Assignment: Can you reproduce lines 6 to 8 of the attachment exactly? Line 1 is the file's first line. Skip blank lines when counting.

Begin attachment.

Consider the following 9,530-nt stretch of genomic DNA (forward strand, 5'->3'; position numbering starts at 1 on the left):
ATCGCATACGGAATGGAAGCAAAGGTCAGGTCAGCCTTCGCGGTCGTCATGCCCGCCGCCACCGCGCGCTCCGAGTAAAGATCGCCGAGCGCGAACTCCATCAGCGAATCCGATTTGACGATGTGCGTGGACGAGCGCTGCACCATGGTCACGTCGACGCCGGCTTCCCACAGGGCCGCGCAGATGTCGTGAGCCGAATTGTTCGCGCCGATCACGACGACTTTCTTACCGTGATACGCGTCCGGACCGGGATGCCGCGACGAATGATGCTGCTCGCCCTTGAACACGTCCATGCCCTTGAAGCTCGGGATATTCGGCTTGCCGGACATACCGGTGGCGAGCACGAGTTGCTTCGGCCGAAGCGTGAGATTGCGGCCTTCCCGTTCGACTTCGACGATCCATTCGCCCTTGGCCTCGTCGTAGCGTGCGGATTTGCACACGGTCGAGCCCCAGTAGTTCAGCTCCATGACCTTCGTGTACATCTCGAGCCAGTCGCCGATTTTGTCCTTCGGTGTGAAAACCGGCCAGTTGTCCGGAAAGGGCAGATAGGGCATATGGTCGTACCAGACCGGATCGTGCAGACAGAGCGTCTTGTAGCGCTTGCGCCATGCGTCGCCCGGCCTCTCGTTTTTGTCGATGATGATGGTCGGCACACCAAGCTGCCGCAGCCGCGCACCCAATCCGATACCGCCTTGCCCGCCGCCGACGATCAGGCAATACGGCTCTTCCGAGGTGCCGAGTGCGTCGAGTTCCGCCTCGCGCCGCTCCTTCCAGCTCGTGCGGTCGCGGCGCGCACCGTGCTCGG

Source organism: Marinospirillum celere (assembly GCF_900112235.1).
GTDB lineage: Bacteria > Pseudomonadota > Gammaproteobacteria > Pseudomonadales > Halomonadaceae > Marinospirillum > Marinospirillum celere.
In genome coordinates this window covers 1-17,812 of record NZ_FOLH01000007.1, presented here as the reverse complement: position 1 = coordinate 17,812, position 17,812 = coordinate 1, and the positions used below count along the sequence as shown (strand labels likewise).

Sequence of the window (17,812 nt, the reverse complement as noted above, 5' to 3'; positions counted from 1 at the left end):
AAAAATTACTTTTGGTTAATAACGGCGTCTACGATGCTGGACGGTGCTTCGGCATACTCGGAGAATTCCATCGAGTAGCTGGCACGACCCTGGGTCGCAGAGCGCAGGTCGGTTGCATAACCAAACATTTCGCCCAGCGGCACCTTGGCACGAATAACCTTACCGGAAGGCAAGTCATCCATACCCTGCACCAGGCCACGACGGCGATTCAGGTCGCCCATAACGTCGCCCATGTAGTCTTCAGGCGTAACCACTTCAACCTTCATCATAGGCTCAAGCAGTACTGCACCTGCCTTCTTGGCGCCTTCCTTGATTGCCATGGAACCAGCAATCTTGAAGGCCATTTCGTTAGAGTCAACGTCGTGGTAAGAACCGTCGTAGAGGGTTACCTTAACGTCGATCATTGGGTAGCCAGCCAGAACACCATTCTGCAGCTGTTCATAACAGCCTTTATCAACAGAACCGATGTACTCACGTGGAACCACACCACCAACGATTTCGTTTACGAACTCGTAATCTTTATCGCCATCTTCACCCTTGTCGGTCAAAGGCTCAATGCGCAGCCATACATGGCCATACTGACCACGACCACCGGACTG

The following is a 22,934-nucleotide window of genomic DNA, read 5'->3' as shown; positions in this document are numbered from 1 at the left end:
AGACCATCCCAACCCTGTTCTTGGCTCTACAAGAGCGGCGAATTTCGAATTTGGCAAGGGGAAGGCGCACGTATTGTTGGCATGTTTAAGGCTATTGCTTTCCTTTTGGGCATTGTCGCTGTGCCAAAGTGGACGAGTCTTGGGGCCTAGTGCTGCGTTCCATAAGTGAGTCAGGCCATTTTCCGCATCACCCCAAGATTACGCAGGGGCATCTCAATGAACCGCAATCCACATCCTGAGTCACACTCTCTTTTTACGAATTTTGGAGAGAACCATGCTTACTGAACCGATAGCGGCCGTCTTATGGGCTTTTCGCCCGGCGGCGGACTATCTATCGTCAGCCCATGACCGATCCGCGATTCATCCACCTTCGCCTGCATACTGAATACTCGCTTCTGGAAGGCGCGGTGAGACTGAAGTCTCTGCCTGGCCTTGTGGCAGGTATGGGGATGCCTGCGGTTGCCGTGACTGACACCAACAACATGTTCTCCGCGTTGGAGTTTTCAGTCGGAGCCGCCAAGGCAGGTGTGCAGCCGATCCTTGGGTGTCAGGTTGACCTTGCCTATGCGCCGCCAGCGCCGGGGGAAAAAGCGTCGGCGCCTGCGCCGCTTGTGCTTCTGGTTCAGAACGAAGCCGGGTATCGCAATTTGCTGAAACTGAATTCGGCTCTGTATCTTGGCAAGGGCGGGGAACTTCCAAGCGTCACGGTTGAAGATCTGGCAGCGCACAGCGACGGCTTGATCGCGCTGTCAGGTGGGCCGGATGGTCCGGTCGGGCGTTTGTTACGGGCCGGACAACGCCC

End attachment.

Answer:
Sequence of the window (17,812 nt, the reverse complement as noted above, 5' to 3'; positions counted from 1 at the left end):
AAAAATTACTTTTGGTTAATAACGGCGTCTACGATGCTGGACGGTGCTTCGGCATACTCGGAGAATTCCATCGAGTAGCTGGCACGACCCTGGGTCGCAGAGCGCAGGTCGGTTGCATAACCAAACATTTCGCCCAGCGGCACCTTGGCACGAATAACCTTACCGGAAGGCAAGTCATCCATACCCTGCACCAGGCCACGACGGCGATTCAGGTCGCCCATAACGTCGCCCATGTAGTCTTCAGGCGTAACCACTTCAACCTTCATCATAGGCTCAAGCAGTACTGCACCTGCCTTCTTGGCGCCTTCCTTGATTGCCATGGAACCAGCAATCTTGAAGGCCATTTCGTTAGAGTCAACGTCGTGGTAAGAACCGTCGTAGAGGGTTACCTTAACGTCGATCATTGGGTAGCCAGCCAGAACACCATTCTGCAGCTGTTCATAACAGCCTTTATCAACAGAACCGATGTACTCACGTGGAACCACACCACCAACGATTTCGTTTACGAACTCGTAATCTTTATCGCCATCTTCACCCTTGTCGGTCAAAGGCTCAATGCGCAGCCATACATGGCCATACTGACCACGACCACCGGACTG

The following is a 22,934-nucleotide window of genomic DNA, read 5'->3' as shown; positions in this document are numbered from 1 at the left end: